RR: What books inspired you when you were growing up?
AL: When I was little I loved fantasy. My favorites were The Golden Compass, Matilda, and Harry Potter. Now I tend to gravitate more towards contemporary stories, but I won't say no to a book with a tiny bit of magic: A Long Way Down, All The Impossible Things, Like Water For Chocolate, Coo, and so so many more.
RR: There aren’t many books about women and girls in STEM—what are your thoughts on this subject, and did this dearth influence why you chose to write Emmy?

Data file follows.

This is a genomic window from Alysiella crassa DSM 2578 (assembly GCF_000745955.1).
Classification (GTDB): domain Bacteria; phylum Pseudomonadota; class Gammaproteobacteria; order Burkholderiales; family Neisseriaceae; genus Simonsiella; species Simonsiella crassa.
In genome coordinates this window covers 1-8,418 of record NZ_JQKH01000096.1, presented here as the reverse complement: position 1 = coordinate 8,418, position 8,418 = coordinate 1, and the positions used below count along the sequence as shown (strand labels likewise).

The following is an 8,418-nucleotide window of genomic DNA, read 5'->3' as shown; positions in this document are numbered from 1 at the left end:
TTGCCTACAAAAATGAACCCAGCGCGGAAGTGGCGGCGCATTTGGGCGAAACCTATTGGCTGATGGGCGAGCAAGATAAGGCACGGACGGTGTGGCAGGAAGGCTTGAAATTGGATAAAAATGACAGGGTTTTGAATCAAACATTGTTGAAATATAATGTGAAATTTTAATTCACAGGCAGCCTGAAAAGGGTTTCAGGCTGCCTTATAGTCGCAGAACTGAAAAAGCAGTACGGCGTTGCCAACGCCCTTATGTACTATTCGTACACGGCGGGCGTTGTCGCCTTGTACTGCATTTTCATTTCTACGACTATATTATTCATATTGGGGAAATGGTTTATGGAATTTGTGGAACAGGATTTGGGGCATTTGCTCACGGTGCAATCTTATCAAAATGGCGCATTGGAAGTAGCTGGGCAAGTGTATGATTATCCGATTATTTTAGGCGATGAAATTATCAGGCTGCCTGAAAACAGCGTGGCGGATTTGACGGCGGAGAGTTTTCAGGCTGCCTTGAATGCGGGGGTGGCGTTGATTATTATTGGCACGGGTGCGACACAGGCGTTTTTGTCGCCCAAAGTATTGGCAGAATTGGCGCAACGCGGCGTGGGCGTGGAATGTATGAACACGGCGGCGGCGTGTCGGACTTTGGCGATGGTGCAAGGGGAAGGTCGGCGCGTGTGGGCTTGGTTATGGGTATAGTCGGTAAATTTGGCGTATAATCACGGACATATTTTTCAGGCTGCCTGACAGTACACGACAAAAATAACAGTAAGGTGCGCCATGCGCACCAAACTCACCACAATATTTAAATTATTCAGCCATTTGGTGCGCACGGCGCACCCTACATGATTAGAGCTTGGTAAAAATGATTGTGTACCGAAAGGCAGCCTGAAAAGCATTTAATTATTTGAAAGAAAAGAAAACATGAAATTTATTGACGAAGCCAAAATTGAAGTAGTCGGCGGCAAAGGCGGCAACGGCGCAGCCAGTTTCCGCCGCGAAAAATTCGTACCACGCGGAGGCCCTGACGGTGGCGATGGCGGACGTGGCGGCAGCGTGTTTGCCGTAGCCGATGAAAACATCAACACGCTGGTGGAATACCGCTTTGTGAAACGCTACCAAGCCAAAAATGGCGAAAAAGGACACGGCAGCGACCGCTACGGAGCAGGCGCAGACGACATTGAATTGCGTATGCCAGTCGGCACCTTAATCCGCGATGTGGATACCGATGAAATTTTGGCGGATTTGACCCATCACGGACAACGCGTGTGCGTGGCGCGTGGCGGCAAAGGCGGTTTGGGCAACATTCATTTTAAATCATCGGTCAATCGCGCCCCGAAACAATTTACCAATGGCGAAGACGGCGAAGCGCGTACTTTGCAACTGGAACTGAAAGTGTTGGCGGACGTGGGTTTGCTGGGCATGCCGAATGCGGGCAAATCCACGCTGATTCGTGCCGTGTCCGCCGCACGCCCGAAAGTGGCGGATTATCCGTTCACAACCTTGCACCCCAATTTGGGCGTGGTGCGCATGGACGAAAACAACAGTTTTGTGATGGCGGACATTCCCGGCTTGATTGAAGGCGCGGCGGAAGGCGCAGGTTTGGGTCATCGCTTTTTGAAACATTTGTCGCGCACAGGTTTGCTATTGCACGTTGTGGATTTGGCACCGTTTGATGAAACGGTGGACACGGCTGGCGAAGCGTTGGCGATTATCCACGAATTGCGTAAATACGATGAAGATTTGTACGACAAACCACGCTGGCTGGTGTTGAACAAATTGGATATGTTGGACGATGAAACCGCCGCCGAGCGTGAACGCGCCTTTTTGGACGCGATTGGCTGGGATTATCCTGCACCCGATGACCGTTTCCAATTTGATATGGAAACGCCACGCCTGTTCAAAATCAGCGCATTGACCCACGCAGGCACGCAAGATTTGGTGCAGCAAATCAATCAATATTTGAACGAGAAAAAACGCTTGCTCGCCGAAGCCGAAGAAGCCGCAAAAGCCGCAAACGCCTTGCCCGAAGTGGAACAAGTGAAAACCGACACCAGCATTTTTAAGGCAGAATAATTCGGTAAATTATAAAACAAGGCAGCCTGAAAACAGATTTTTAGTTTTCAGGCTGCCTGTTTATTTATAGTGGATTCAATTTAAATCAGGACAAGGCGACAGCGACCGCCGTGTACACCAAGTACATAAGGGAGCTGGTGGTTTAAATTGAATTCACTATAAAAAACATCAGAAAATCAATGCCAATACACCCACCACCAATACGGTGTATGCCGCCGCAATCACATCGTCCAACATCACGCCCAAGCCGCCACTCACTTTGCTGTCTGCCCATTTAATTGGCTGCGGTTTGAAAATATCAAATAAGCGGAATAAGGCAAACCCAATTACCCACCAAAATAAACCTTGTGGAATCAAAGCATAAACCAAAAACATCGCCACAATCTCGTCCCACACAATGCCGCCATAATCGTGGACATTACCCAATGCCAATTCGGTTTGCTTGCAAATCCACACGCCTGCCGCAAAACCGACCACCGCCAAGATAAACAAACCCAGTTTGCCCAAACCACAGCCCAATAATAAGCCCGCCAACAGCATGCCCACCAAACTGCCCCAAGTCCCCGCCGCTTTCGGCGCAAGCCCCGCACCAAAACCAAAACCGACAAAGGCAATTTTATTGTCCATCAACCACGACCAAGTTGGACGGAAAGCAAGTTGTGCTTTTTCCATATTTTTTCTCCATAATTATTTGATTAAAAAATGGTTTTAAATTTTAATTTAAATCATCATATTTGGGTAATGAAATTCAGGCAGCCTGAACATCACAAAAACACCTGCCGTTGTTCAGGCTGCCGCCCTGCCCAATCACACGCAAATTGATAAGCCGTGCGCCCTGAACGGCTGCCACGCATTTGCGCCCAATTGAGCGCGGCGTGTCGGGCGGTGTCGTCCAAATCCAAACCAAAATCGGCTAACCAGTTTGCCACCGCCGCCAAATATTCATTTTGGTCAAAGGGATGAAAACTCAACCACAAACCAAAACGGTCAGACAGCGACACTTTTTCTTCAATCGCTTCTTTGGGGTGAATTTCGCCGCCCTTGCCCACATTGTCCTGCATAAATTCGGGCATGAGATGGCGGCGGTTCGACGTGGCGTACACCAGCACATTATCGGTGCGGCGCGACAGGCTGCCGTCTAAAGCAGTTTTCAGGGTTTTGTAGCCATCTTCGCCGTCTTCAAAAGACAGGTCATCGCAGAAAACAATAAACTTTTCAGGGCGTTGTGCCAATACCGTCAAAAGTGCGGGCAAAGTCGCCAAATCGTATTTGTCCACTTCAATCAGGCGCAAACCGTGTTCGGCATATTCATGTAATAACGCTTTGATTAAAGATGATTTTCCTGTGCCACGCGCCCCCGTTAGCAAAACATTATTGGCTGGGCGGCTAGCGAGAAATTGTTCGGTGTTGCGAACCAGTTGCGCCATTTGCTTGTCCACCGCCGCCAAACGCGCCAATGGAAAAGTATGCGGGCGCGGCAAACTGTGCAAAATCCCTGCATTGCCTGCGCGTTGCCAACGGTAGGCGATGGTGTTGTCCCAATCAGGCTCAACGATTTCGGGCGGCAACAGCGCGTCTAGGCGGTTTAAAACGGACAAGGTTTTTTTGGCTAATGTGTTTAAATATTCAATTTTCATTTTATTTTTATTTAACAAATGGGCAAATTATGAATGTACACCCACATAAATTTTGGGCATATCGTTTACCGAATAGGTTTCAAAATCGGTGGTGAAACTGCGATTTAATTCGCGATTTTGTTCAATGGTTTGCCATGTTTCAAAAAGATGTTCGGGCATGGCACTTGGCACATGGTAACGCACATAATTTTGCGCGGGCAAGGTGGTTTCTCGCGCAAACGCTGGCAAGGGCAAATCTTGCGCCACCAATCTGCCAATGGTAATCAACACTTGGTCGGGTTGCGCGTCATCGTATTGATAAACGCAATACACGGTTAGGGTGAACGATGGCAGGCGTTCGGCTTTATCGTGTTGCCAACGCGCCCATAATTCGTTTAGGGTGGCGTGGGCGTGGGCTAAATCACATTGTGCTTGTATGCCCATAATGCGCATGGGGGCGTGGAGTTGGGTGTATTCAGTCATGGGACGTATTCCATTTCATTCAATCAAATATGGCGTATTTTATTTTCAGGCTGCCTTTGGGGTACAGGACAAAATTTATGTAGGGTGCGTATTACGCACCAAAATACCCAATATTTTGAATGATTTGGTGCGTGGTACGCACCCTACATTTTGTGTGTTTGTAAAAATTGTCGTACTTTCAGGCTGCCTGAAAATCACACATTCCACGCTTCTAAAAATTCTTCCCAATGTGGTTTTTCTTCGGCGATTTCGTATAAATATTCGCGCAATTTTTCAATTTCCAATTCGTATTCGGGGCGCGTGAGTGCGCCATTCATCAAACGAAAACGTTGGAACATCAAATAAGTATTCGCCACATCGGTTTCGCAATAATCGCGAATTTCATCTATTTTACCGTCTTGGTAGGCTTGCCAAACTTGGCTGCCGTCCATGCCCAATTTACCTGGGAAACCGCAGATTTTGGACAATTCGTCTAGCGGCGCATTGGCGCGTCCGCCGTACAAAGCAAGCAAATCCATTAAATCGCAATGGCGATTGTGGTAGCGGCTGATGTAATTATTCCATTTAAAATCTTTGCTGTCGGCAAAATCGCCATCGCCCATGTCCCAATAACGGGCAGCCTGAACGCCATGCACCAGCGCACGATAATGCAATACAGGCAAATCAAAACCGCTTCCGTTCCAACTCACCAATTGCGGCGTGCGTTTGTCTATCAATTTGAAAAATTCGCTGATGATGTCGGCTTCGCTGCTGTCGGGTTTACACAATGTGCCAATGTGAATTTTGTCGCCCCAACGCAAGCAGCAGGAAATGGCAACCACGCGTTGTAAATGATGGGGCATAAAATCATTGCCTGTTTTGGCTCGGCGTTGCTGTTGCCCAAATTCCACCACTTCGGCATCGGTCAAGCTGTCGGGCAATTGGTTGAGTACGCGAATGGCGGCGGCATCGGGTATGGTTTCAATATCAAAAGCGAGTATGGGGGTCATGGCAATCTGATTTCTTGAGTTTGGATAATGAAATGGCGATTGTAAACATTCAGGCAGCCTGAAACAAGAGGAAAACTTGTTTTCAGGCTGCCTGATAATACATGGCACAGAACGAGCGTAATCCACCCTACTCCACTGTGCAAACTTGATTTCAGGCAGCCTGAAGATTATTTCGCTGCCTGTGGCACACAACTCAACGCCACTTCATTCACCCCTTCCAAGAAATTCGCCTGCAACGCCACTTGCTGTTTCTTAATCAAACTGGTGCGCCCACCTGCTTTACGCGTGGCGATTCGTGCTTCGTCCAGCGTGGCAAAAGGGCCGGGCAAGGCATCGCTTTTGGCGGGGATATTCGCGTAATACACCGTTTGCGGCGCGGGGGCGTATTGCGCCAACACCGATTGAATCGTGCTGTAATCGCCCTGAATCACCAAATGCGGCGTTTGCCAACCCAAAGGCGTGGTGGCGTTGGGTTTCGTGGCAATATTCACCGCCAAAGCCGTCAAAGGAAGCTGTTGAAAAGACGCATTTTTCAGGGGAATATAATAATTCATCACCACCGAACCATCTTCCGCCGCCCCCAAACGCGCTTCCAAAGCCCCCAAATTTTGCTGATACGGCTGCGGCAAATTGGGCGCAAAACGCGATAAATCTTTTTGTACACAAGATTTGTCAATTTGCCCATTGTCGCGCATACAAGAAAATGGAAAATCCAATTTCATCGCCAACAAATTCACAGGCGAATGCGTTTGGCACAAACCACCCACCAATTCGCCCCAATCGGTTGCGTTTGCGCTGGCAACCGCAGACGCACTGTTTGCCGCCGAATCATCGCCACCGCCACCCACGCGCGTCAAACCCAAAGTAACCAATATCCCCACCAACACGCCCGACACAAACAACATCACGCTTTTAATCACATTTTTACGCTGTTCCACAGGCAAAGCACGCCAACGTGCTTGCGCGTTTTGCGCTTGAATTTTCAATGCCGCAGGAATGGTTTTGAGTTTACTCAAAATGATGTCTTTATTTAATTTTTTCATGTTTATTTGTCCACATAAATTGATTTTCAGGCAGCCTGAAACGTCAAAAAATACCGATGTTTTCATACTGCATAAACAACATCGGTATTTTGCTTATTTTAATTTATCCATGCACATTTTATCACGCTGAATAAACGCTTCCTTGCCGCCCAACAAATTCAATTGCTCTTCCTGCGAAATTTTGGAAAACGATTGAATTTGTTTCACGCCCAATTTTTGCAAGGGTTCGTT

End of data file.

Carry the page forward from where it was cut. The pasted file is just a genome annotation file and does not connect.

AL: I worked as a software engineer until about a year and a half ago, and because I was a woman in a STEM field and also an author, for years I would get asked questions along the lines of when I was going to write a book about girls in STEM. And I had tried to write stories about STEM before, but none of them stuck, and I think it was because none of them were MY stories. I was trying to tell stories I had read before, but nothing felt like it had come from my own heart. And I think that's because my heart isn't just a STEM heart, it's a STEAM heart. The A stands for art, and the art is critical. For me, code was never just a way to dive into robots and app development (though robots and app development are awesome) it was a tool for me to tell stories. In fact, when I learned to code way back in sixth grade, it was so I could make video games. And what is a video game, but an interactive story? I never *actually* ended up making video games, but the desire to tell stories using code has been a recurring theme throughout my life. And when I had the idea for Emmy, I realized I had stumbled upon an idea that could show the artistic, story-side of code. I could use this book to paint a different picture of what STEM looks like, when the art is baked right in. And yes, my character would be a girl, and if that encouraged girls to get into coding, then that would be awesome, but I hoped to show the artistic side of coding to everyone! I hoped that maybe, if I showed how code could be used as a storytelling tool, I could maybe encourage some kids who wouldn't have given coding a chance to maybe sign up for that coding elective.